He spent his evenings at comedy shows, practicing material that his older self now finds cringeworthy, and doing a lot of waiting around for those brief moments of euphoria behind the microphone. “It was awesome and terrifying,” he said. “I liked being good at it, but I hated being the center of attention.”
That meant he had to face the music once again. A family friend connected him with a job at DirecTV that gave him business experience. At the same time, he threw himself into his parents’ philanthropy supporting schoolchildren in rural India. Then lightning struck, so to speak. After a young girl at one of the schools died of malaria, he decided to try to solve a problem that had kept her and many other young malaria victims from getting help in time. In overcrowded schools, teachers rarely noticed symptoms quickly, which meant that by the time a child with malaria made it to the hospital, they already were on borrowed time. The didn’t have two weeks to wait for blood tests to determine which strain to treat. The worst part was that in many cases, foundations had provided the medicine that could save children, but it sat idle on shelves in the schools.
With his biotech and medical experience, Arora put together a plan to use rapid diagnostic tests that could identify the strain within twelve hours so that children could get the treatment they needed to stay alive. He left his job and went to India to pilot a project to use those tests to help children in immediate need of care and to collect data that foundations could use to distribute the most effective medications.
It was a learning process, like the time he didn’t think ahead to realize that he would need power banks so that his laptop would work when collecting data in communities without electricity. Even so, his team got nearly five hundred children tested when they came to the grim realization that the test kits he’d bought were faulty and the data was no good. He kicked himself over his decision to buy the cheaper kits instead of the more expensive ones. That’s when he realized he needed business skills.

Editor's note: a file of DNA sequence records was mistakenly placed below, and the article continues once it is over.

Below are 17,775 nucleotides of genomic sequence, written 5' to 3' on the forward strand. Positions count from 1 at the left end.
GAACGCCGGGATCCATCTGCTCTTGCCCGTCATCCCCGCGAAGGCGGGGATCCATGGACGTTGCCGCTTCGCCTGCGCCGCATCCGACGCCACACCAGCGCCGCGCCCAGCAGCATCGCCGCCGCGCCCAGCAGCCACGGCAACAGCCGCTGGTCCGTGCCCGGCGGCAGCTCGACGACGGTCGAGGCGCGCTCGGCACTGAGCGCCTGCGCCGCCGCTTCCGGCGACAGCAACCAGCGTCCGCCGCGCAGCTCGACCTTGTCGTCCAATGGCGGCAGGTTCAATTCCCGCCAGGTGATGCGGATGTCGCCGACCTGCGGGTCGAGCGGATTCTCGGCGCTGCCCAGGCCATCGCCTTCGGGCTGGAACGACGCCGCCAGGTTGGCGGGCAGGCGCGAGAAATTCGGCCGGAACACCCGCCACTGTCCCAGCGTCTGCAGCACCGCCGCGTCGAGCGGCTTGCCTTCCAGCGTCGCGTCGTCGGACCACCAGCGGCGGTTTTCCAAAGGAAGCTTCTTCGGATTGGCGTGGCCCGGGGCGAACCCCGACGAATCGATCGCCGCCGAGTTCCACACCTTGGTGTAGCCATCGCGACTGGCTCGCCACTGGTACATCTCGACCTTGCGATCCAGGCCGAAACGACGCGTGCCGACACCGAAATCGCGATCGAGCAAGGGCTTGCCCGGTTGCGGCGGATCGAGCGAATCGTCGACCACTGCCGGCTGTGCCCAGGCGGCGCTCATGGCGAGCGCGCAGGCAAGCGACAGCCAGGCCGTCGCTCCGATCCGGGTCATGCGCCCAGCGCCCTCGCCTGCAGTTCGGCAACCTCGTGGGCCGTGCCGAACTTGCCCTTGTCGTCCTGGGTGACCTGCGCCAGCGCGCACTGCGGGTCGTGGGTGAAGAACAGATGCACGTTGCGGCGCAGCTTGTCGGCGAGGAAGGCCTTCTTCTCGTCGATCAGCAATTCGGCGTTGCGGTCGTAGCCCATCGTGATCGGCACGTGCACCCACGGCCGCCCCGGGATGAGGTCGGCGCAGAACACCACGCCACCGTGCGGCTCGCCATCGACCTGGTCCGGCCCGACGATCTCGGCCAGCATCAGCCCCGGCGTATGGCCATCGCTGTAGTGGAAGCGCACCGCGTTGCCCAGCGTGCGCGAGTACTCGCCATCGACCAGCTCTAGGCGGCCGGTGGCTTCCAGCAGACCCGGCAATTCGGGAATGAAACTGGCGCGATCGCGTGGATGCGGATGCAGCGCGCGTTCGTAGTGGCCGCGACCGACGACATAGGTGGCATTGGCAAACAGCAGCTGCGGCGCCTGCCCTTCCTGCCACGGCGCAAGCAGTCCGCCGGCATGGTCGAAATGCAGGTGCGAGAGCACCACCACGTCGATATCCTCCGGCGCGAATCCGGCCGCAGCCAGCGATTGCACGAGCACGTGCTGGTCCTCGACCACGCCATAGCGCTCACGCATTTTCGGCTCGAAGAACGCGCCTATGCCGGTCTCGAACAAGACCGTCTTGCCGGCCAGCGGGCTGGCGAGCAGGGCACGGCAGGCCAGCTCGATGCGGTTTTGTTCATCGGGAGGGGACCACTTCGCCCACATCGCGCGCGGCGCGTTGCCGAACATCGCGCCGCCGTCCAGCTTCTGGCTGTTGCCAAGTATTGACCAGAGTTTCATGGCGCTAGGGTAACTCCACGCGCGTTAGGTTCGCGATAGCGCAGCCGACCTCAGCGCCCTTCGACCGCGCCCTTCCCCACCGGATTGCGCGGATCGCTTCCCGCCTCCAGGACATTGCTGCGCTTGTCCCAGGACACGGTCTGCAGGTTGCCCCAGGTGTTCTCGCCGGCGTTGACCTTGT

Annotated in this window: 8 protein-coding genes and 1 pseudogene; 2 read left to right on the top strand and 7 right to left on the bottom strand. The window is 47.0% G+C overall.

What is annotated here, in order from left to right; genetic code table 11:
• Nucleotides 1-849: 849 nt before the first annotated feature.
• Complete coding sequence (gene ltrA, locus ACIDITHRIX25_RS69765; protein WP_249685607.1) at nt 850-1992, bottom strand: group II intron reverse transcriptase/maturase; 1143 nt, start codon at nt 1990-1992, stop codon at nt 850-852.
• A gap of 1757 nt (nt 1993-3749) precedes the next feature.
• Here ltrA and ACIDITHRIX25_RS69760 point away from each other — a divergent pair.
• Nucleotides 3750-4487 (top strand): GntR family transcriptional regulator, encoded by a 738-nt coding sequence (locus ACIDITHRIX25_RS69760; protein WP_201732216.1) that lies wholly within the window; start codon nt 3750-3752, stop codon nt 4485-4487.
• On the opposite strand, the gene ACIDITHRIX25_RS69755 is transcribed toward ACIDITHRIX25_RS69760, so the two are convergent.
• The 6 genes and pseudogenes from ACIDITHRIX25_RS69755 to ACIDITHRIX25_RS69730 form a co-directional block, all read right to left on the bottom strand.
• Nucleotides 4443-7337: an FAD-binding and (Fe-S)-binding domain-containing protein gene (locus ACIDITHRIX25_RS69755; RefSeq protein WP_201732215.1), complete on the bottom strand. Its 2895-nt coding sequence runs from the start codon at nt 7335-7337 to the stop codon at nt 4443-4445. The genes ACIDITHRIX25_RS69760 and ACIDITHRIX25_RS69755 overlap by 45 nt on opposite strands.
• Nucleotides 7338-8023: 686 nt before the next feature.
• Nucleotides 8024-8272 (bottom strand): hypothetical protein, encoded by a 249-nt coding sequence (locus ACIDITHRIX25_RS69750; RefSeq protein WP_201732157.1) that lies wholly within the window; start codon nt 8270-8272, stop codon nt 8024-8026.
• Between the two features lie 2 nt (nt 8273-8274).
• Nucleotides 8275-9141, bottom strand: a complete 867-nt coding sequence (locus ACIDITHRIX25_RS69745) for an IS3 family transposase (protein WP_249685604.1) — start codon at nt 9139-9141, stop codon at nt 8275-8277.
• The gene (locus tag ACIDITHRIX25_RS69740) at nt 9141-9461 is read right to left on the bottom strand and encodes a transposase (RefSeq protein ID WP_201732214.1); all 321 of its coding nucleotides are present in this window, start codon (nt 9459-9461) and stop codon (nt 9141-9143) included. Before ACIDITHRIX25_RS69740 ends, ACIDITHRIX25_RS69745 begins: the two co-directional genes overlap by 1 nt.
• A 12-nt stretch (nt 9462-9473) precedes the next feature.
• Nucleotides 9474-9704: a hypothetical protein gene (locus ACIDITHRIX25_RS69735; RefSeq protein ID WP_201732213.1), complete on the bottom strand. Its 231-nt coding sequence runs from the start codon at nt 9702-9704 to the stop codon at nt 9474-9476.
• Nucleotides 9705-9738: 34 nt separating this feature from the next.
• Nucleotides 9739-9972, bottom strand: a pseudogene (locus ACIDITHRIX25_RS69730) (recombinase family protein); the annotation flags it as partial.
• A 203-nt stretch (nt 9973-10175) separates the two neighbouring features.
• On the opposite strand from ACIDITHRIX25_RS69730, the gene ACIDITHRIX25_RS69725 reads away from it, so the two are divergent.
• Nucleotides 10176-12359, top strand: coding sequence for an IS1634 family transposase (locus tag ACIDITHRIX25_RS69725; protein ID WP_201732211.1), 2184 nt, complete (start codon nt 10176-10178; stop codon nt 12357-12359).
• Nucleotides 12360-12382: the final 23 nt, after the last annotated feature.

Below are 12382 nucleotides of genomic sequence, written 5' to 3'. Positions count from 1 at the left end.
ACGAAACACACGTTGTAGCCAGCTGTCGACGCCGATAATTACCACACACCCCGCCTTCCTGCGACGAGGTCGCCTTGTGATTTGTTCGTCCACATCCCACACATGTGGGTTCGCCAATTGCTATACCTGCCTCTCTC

By the time I met him, Arora was working as a business analyst after completing an MBA degree at Northwestern University’s Kellogg School of Management. On the side, he was working on a social enterprise to help homeless people access health care and other services. It had been a long, winding, uncertain path, but the risks that Arora took got him to where he needed to be.
Though he could tolerate the uncertainty that often goes hand in hand with creative personalities, it’s impossible to separate his story from the people around him—for better and for worse. Arora had a supportive family who provided a safety net that gave him the freedom to fail forward. His aunt taught him the scientific approach he needed, his parents backed him financially, and his brother and cousins supported him with advice and encouragement. He felt the expectations of the Indian community to become a fully formed person who knew his strengths and wasn’t afraid to apply them.
His biggest misstep, ironically, had been in pursuing the supposedly “less risky” alternative of medical school. It goes to show just how important it is to understand how closely your risk decisions are tied to how the people around you see risk, and how well you understand how much of your thought process comes from you and how much from the collective influence and expectations of those around you.
Adapted from YOU ARE WHAT YOU RISK: The New Art and Science of Navigating an Uncertain World. Just released April 6, 2021 from Pegasus Books.
This article is part of my LinkedIn newsletter series, “Around My Mind” – a regular walk through the ideas, events, people, and places that kick my synapses into action, sparking sometimes surprising or counter-intuitive connections. Subscribe to “Around My Mind” on LinkedIn to get notifications of new posts. Please don’t be shy about sharing, leaving comments or dropping me a private note with your own reactions.